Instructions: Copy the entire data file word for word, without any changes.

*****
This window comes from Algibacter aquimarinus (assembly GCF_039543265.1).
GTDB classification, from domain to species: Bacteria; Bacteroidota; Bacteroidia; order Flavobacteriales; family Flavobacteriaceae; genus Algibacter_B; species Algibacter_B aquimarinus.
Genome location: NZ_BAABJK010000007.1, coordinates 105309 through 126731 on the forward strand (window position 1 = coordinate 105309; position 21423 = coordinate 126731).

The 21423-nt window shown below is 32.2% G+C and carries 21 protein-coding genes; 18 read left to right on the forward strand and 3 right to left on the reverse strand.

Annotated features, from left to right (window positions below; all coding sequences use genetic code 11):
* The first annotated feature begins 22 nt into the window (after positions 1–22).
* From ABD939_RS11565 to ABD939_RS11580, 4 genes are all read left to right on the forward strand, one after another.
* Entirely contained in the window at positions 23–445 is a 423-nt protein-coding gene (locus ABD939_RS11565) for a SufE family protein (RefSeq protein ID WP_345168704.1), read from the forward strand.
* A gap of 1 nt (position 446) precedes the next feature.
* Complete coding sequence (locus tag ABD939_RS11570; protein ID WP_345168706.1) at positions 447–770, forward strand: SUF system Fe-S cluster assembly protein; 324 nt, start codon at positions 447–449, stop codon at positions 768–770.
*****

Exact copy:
This window comes from Algibacter aquimarinus (assembly GCF_039543265.1).
GTDB classification, from domain to species: Bacteria; Bacteroidota; Bacteroidia; order Flavobacteriales; family Flavobacteriaceae; genus Algibacter_B; species Algibacter_B aquimarinus.
Genome location: NZ_BAABJK010000007.1, coordinates 105309 through 126731 on the forward strand (window position 1 = coordinate 105309; position 21423 = coordinate 126731).

The 21423-nt window shown below is 32.2% G+C and carries 21 protein-coding genes; 18 read left to right on the forward strand and 3 right to left on the reverse strand.

Annotated features, from left to right (window positions below; all coding sequences use genetic code 11):
* The first annotated feature begins 22 nt into the window (after positions 1–22).
* From ABD939_RS11565 to ABD939_RS11580, 4 genes are all read left to right on the forward strand, one after another.
* Entirely contained in the window at positions 23–445 is a 423-nt protein-coding gene (locus ABD939_RS11565) for a SufE family protein (RefSeq protein ID WP_345168704.1), read from the forward strand.
* A gap of 1 nt (position 446) precedes the next feature.
* Complete coding sequence (locus tag ABD939_RS11570; protein ID WP_345168706.1) at positions 447–770, forward strand: SUF system Fe-S cluster assembly protein; 324 nt, start codon at positions 447–449, stop codon at positions 768–770.